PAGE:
On multivariate regression analysis, there was still no significant difference in infarct size between patients randomised to preventive PCI and culprit-artery-only PCI (p=0.74). Using the same model approach but with log-transformed infarct-artery infarct size instead of total infarct size, this model yielded a between-group p value of 0.95.

On the baseline CMR scans, four patients randomised to preventive PCI had evidence of late gadolinium enhancement in the territory of a non-culprit-artery treated by PCI (table 3; figure 2). In two of these cases, this abnormality was associated with myocardial wall thinning on cine acquisitions and thus these infarcts were considered chronic. The two patients randomised to culprit-artery-only PCI who had evidence of remote zone scar did not have oedema on T2-weighted imaging, and on cine acquisitions had the myocardium was thinned. These abnormalities were considered to be chronic infarction.

Figure 2

Late gadolinium enhancement imaging of preventive angioplasty in myocardial infarction (PRAMI) cardiac magnetic resonance (CMR) substudy participants depicting non-culprit-artery infarcts, with corresponding end-diastolic cine frame. Red crosses indicate culprit-artery-territory infarct; blue crosses indicate non-culprit-artery-territory infarct. Preventive percutaneous coronary intervention (PCI): (A, B) patient with lateral ST elevation on ECG underwent PCI to the circumflex and to the mid-left anterior descending coronary artery (LAD). Late enhancement revealed an additional region of scar in the anteroseptal wall. (C, D) Participant with an inferior ST-elevation myocardial infarction (STEMI) with PCI to the right coronary artery (RCA) underwent CMR which revealed an additional infarct in the anterolateral region. This patient underwent PCI to all three coronary arteries. (E, F) This patient had PCI to the RCA for an inferior STEMI and PCI to the circumflex artery. Late enhancement revealed a small focus of scarring in the basal anterolateral segment. (G, H) Inferior STEMI with PCI to the culprit RCA and additional PCI to the circumflex. Late enhancement revealed a small infarct in the basal anterolateral segment. Culprit-artery-only PCI: (I, J) participant presented with an anterior STEMI. Late gadolinium enhancement revealed additional inferolateral infarct. (K, L) Anterior STEMI, with late enhancement in the anteroseptal region and an additional area in the anterolateral segment.

Discussion

The main findings in the PRAMI CMR substudy were that, in line with our first hypothesis, the incidence of iatrogenic myocardial infarction in the preventive PCI group was uncommon (4.8%), and appears to be lower than the incidence of non-infarct-artery MI (17%) in the population of patients who underwent CMR in the CvLPRIT trial.14 Infarct size was similar between groups within the first week after randomisation, even after adjustment for confounders. Second, LV volumes and ejection fraction were similar acutely and in the longer term, suggesting that differences in LV remodelling are unlikely to explain the benefits of preventive PCI observed in the PRAMI trial.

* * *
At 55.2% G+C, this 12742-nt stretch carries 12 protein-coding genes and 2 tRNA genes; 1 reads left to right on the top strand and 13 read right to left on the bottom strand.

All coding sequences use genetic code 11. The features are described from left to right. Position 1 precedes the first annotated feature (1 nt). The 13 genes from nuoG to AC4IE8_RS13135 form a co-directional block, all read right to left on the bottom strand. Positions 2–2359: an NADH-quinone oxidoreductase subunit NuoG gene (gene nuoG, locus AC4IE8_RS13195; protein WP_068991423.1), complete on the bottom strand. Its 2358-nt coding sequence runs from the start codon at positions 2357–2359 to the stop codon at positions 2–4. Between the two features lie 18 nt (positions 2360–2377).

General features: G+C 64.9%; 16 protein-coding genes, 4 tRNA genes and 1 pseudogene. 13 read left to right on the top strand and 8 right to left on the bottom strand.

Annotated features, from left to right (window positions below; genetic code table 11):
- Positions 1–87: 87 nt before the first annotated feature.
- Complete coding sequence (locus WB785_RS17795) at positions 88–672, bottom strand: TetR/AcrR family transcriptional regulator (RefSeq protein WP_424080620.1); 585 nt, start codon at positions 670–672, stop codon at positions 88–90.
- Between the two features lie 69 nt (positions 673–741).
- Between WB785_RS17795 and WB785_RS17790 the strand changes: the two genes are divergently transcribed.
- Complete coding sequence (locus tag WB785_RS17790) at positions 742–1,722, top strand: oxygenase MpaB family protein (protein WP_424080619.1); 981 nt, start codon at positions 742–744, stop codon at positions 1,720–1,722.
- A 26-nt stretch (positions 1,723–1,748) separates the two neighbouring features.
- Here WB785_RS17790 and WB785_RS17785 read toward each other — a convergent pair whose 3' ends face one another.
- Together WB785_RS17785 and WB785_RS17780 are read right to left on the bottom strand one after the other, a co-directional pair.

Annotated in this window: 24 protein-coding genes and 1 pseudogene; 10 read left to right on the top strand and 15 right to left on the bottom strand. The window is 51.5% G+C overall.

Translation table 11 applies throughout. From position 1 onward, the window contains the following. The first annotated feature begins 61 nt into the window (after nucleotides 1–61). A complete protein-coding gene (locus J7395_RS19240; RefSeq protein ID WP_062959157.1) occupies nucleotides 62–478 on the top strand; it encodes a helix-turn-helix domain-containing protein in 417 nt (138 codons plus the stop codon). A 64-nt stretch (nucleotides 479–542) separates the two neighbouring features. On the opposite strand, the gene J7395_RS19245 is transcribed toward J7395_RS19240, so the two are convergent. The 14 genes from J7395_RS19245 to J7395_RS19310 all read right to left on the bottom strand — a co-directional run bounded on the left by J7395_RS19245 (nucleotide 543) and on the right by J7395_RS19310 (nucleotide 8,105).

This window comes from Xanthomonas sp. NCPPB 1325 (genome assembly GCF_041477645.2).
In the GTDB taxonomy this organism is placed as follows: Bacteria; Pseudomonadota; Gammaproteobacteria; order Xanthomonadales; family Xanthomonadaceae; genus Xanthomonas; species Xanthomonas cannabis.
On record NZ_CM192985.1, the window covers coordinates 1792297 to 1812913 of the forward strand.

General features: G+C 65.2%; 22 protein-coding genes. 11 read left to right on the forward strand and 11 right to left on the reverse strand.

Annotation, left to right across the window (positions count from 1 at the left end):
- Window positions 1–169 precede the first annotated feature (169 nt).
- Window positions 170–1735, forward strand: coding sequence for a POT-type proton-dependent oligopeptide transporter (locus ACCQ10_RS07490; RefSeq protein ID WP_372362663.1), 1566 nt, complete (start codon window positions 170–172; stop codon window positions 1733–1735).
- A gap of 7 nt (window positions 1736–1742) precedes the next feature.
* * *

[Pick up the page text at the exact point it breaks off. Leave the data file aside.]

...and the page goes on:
Strengths and limitations of the current study and results

The strengths of our study include the use of multimodality CMR to assess infarct characteristics, including non-infarct-artery MI and LV remodelling.19 Second, the CMR substudy participants represented one-third of the PRAMI trial population in the participating centres, and their clinical characteristics were broadly similar to those of the overall trial population.11 As in the main trial, by chance, anterior myocardial infarction was more common in the infarct-artery-only PCI group. On the other hand, the APPROACH Lesion Score for myocardial jeopardy, and coronary plaque characteristics, were similar between the groups. The comparatively long duration of follow-up was intended to align with that of the overall trial and thus reflect longer-term changes in infarct size and LV remodelling. We also assessed clinical characteristics associated with PCI-related complications20–22 (table 1).

The main limitation of our study is the sample size. The study is underpowered to detect between-group differences in LV end-systolic volume (<3.0 mL/m2), LV ejection fraction and infarct size. We used oedema imaging qualitatively to identify areas of acute injury, however, we did not quantify the area-at-risk and myocardial salvage index, as two different T2-weighted sequences were used during the course of the study (see online supplement). CMR information on deceased patients was lacking.

Insights into the potential benefit of preventive PCI